After the Alzheimer’s Research UK conference I could be forgiven for worrying that in a few years time I might be the only clinician scientist working on dementia in the UK. There were no other clinicians at the PhD day. There were no talks on cognitive testing or psychology. There were no talks on imaging. There was one talk reporting on a clinical trial, but by an Italian speaker.
I may be over-reacting a bit; there were certainly a number of senior clinicians at the conference and I know a fair number of clinical fellows who didn’t come the meeting. I’m told there were more clinically focused talks last year.
But, I’m not the only person who’s worried. The ARUK had no applications for their Clinical Training Fellowship this year and every member of ARUK staff I bumped in to over the three days asked me why there weren’t more younger clinicians getting involved in dementia and applying for funding. Following David Cameron’s announcement about increased funding in dementia we need the next generation of doctors coming through who can carry out clinical research, be involved in the direction of molecular research and bring hard won gains in knowledge to the clinic.
As a medical student and junior doctor it is common to see patients with dementia, but only when treating them for a urinary tract infection/fall/fracture neck of femur/chest infection etc. Seeing dementia for the sake of diagnosing and managing dementia simply does not happen. Junior doctors do not get clinical exposure or experience in picking apart mild cognitive impairment from Alzheimer’s disease, or taking a careful history of behaviour change in frontotemporal dementia, or putting together the eye signs with apathy in progressive supranuclear palsy. Partly this is because some of these diseases are rare, but more importantly these activities happen in clinics and not on general medical or neurology wards. I don’t have an easy answer for this, other than a sea change in training with more exposure to clinics. This will not happen any time soon given the service commitment required in hospital wards.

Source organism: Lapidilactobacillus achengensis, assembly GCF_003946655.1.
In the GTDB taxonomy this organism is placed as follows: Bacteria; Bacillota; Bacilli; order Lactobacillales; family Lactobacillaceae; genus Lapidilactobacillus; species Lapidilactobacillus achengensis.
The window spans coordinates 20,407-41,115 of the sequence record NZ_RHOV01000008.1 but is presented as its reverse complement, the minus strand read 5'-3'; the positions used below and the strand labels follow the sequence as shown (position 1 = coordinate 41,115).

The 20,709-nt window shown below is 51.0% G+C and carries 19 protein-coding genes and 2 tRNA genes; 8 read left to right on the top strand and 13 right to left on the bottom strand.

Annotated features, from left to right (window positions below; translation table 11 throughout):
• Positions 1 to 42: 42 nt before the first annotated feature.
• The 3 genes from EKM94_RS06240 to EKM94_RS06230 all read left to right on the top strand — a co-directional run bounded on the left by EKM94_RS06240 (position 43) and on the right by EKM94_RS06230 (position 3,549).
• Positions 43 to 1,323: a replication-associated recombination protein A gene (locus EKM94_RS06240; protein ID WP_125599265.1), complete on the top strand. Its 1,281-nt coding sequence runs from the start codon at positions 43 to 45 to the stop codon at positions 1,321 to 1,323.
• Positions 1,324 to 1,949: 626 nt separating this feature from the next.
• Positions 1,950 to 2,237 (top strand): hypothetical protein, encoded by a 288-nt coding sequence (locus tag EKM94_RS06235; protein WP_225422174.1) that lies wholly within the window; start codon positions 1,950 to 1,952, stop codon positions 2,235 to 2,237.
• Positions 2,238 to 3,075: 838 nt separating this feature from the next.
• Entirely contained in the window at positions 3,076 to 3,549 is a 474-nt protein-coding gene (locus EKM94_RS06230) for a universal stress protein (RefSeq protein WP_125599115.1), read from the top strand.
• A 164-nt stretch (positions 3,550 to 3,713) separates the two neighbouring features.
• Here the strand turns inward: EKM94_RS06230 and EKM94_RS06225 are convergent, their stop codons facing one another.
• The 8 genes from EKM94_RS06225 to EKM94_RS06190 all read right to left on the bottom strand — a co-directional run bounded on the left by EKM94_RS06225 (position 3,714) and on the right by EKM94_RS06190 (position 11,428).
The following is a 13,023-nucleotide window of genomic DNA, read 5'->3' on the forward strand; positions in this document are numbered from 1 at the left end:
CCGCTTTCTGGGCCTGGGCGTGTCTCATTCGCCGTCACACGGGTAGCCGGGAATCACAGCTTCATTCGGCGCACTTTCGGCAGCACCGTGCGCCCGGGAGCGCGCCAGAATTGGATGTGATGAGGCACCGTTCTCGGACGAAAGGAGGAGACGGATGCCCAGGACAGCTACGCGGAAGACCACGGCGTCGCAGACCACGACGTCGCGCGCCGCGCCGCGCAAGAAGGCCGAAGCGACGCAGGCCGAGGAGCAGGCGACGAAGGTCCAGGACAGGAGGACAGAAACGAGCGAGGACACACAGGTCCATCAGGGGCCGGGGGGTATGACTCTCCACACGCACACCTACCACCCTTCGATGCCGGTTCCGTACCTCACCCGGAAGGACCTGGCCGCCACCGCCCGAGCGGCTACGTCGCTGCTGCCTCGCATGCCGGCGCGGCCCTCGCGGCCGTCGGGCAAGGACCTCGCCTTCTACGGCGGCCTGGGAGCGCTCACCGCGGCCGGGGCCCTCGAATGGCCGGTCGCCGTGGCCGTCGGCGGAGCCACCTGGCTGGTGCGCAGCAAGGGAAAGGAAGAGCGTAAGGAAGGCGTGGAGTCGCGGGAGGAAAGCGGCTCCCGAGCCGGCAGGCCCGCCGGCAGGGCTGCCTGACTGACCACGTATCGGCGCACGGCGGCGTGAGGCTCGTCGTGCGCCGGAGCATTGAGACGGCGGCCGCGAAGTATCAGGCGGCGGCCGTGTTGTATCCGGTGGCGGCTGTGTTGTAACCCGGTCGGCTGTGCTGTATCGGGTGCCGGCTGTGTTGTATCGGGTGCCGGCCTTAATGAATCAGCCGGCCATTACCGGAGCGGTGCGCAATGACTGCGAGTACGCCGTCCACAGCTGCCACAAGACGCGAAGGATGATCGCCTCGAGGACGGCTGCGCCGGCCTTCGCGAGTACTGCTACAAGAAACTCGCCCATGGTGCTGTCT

Maybe there is another way to hook in budding neurologists (I’m afraid I’m not qualified to address psychiatrists or geriatricians). What excites neurologists above all else is making a diagnosis. I enjoy talking to relatives, addressing social issues, designing management plans and palliative care, but diagnosis is what sets apart being a doctor from other healthcare professionals. Diagnosis in cognitive neurology remains an art form, based on the most basic skills of putting the patient and their relatives at ease and asking the right questions, with a good dose of patience. Imaging is only occasionally helpful and further blood tests even less so.
However this art form isn’t taught well, even to neurology registrars. At the Royal Free hospital, I was inspired seeing Jon Rohrer carefully guiding an FTD patient through their history and examination. It took about an hour and I had never seen a history so carefully or thoroughly constructed. It opened my eyes that asking about cognition is a bit more than asking ‘is your memory OK?’. I was lucky enough shortly after to gate-crash Nick Fox teaching London neurology registrars to take a cognitive history. But after a year in the memory clinic in Cambridge, I’m still learning how to do it properly, and I’m sure I always will be.
I’ve deliberately dropped in a couple of names, which neurologists often seem to do when reflecting on their training. This is no coincidence, as in many parts of life we are inspired by people we have worked with and look up to in some way. Therefore as clinical academics at whatever stage, we should be looking to, at the very least, be nice to those trying to climb the career ladder below us. If we want junior doctors to become clinical scientists in dementia, we need to do more and take time to help them navigate the pathway ahead of them. I wouldn’t be doing what I’m doing now if (quite a few) people above me in the food chain hadn’t pointed me in the right direction and taken time to read applications, coach me before interviews, highlight funds and jobs to apply for, and forward me things to read.
And we should be targeting junior doctors at an early stage. The relatively new academic F2 posts (I was actually a guinea pig for these back in 2007!) give us an opportunity to catch juniors who want to get involved in research. It involves a 4 month period of research as part of a rotation alongside other specialities. Some will go on to do Academic Clinical Fellowships, but even those who do not can go on to do small projects and apply for PhDs either at SHO grades or as Specialist Registrars. If we can encourage F2 doctors to spend those 4 months studying dementia, then give them a way to continue that research, they may be bitten by the dementia bug for the long term.
Funding for clinicians to study dementia is available. The question is whether I and my fellow academic clinicians at all stages can inspire more junior doctors in to the field. If not, maybe I will end up as an endangered species as a clinical academic working on dementia in the UK.